Event Innovators 2019: Sandro Kereselidze

The co-founder and art director of Artechouse brings high-tech art installations to the masses.

Sandro Headshot Edit
Photo: Courtesy of Artechouse

The word “immersive” is thrown around frequently in event promotion these days, sometimes by events that offer no more than a social media-friendly photo op. But the digital art exhibitions at Artechouse actually warrant the term—although if you experience one, you’ll probably want to document it on Instagram, too.  

Artechouse, a Washington-based art exhibition space that combines art and technology, is the brainchild of Sandro Kereselidze and Tati Pastukhova. The husband-and-wife duo is known for showcasing installations that use interactive tech and creating programs that can be used at events. For example, the company created Sakaba, an augmented-reality cocktail app in which guests could witness digital flowers and dragons interact with their drinks.

“Machine Hallucination,” a synthetic reality installation by Refik Anadol, is the first exhibit at Artechouse's New York location in Chelsea Market.“Machine Hallucination,” a synthetic reality installation by Refik Anadol, is the first exhibit at Artechouse's New York location in Chelsea Market.Photo: Courtesy of Artechouse

Kereselidze, who comes from a family of artists, is originally from the country of Georgia and has lived in Washington for 25 years. The 43-year-old got his start in art events when he and Pastukhova founded Art Soiree in 2009, a company that highlighted local artists through local art pop-ups, festivals, and neighborhood redevelopment events. Kereselidze said he has always wanted to create something that “could be remembered for the next 100 years”—which led to the founding of Artechouse in 2015; the first physical location opened in the nation’s capital in 2017.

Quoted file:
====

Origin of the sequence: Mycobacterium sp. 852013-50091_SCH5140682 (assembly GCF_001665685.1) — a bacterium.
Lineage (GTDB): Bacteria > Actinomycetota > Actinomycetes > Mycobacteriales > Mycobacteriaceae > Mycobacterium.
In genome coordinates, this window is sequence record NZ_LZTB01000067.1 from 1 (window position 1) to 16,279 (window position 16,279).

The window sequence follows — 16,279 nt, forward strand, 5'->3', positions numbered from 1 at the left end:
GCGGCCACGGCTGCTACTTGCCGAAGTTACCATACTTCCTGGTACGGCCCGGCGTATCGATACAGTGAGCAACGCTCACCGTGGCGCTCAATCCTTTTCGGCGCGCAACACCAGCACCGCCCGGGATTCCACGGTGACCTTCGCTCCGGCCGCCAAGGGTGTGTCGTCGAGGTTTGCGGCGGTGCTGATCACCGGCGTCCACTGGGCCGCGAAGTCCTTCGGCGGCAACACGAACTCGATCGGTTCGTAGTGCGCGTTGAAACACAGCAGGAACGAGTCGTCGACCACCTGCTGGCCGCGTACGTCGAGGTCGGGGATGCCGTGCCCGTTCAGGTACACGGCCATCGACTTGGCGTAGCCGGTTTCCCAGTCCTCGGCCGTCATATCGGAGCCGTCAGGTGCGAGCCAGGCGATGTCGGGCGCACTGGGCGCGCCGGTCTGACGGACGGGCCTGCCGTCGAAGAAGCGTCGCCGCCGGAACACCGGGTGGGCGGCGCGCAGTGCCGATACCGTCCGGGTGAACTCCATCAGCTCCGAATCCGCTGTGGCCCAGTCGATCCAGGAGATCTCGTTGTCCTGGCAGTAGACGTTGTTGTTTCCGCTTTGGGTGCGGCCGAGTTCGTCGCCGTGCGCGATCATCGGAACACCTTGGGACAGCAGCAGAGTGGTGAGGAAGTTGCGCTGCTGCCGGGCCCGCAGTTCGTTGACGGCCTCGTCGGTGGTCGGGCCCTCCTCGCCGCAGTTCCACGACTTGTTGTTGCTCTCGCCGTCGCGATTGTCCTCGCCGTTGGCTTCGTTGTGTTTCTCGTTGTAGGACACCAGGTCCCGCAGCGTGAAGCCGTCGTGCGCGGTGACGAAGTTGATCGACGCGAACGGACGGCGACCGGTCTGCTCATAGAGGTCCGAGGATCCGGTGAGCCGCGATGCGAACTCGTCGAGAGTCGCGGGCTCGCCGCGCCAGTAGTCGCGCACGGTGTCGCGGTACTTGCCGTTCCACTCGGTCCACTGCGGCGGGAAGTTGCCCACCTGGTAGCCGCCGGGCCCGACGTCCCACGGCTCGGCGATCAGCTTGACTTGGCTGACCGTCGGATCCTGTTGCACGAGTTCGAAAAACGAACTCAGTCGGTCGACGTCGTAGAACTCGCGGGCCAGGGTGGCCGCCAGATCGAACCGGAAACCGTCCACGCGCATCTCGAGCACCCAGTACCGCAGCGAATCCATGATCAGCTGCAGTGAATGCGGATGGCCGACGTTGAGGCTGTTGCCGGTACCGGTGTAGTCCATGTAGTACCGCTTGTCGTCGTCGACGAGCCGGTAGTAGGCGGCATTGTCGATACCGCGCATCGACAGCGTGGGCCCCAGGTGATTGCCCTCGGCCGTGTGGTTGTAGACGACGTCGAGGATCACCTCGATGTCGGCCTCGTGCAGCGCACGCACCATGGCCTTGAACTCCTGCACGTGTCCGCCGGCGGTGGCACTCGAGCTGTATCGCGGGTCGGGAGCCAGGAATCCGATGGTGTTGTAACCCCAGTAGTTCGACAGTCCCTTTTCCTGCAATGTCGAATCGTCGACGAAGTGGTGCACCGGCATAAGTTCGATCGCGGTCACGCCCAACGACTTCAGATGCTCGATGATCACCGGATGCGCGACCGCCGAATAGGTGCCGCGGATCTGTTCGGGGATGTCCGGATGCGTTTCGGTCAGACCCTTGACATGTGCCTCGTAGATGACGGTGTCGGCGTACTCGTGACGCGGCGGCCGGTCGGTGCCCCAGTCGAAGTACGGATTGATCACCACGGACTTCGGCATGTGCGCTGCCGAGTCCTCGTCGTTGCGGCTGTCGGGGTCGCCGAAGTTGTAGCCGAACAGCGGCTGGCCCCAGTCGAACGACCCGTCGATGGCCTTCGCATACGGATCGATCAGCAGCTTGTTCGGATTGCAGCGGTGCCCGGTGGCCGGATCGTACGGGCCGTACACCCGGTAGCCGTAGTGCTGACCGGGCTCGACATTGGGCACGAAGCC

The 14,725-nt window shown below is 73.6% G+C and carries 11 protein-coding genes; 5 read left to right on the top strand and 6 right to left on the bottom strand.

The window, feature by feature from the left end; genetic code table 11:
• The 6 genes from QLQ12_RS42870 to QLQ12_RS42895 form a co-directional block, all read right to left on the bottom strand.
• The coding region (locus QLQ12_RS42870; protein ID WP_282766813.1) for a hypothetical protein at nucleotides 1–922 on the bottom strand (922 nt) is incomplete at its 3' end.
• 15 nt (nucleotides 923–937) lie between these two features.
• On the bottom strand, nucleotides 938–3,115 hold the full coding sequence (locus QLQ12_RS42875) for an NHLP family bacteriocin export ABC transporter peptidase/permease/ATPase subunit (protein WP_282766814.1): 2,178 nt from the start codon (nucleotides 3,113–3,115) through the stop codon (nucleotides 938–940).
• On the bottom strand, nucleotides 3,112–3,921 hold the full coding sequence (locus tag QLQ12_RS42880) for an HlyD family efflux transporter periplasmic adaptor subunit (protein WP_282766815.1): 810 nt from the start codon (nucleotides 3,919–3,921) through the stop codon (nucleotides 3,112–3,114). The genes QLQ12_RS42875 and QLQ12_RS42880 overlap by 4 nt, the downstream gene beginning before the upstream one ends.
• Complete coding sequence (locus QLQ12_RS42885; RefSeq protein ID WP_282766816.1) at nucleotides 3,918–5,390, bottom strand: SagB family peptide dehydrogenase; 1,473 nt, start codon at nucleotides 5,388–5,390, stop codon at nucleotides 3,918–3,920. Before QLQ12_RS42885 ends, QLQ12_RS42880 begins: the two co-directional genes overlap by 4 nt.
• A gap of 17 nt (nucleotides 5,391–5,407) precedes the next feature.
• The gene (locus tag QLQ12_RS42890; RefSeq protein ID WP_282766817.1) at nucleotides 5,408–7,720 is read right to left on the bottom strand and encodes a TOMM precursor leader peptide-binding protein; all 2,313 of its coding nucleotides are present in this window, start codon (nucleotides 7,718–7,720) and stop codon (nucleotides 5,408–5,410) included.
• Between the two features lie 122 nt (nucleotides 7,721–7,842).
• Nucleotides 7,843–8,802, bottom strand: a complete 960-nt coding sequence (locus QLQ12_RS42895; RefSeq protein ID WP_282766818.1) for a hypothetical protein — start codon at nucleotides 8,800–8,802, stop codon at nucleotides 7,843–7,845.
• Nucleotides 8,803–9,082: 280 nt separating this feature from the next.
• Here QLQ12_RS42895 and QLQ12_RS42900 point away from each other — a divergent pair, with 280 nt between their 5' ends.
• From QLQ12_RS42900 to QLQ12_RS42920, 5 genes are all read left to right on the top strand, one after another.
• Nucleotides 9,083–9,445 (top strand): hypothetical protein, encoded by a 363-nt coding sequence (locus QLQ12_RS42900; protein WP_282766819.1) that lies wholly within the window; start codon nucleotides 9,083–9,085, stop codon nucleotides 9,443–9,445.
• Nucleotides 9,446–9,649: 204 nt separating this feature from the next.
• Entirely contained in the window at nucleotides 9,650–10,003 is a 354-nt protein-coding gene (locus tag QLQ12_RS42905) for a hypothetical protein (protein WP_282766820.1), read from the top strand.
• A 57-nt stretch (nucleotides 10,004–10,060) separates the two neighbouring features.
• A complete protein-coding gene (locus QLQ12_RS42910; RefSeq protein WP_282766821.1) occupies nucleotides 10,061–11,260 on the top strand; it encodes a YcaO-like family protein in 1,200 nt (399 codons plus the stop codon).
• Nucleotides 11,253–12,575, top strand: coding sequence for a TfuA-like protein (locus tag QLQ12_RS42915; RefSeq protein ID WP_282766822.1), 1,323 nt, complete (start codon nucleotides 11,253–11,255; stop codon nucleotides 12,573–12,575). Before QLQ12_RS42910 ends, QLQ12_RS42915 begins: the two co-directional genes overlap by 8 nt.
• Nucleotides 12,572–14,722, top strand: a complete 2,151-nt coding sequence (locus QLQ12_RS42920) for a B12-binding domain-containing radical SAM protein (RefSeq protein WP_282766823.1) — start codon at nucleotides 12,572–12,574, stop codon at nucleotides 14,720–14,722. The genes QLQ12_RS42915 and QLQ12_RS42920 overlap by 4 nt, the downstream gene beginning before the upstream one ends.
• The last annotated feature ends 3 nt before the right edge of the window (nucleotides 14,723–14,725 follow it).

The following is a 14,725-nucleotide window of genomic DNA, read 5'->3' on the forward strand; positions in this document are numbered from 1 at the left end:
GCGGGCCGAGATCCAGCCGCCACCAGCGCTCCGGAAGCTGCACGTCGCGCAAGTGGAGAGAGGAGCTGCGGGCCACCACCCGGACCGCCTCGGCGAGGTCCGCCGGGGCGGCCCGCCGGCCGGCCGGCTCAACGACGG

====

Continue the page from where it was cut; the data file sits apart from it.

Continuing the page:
“We always dreamed about having our own space where we could curate art we felt would be innovative of the time and era,” said Kereselidze. “We wanted to have a space where the audience can connect to artists who use technology as a primary medium.”

The Washington space has since drawn more than 500,000 people to ticketed, seasonal exhibitions like “In Peak Bloom,” surrounding this year’s National Cherry Blossom Festival, which featured five digital and mixed-media installations created by women artists.

For the 2019 National Cherry Blossom Festival in Washington, Artechouse curated five installations created by women artists. Installations included 'Hana Fubuki' an audiovisual installation that refers the way falling cherry blossom leaves can resemble a snowfall. Movements from attendees power the installation, which combines woodblock print techniques of traditional Ukiyo-e art with 3-D animations and interactive technology.For the 2019 National Cherry Blossom Festival in Washington, Artechouse curated five installations created by women artists. Installations included "Hana Fubuki" an audiovisual installation that refers the way falling cherry blossom leaves can resemble a snowfall. Movements from attendees power the installation, which combines woodblock print techniques of traditional Ukiyo-e art with 3-D animations and interactive technology.Photo: Courtesy of Artechouse

Artechouse opened a second location in Miami in 2018 and a third space in New York’s Chelsea Market in September. The New York space, located in a former boiler room, currently houses “Machine Hallucination,” a synthetic reality installation by digital artist Refik Anadol. The installation uses laser projection, L’ISA Immersive Hyperreal Sound, and artificial intelligence to create a moving, digital canvas on the walls, floor, and ceiling of the space. Kereselidze said the 30-minute experience incorporates some 300 images of New York buildings and spaces collected from different sources.

Kereselidze touts the New York exhibition as one of Artechouse’s most innovative projects to date, as it’s based on data visualization and opens a unique dialogue for attendees about data use. He also believes that every city can be a destination for the type of tech-forward artwork that Artechouse features, and hopes to open more locations.

“People don’t want to be passive viewers anymore,” he said. “They want to engage with art in a different, real way.”

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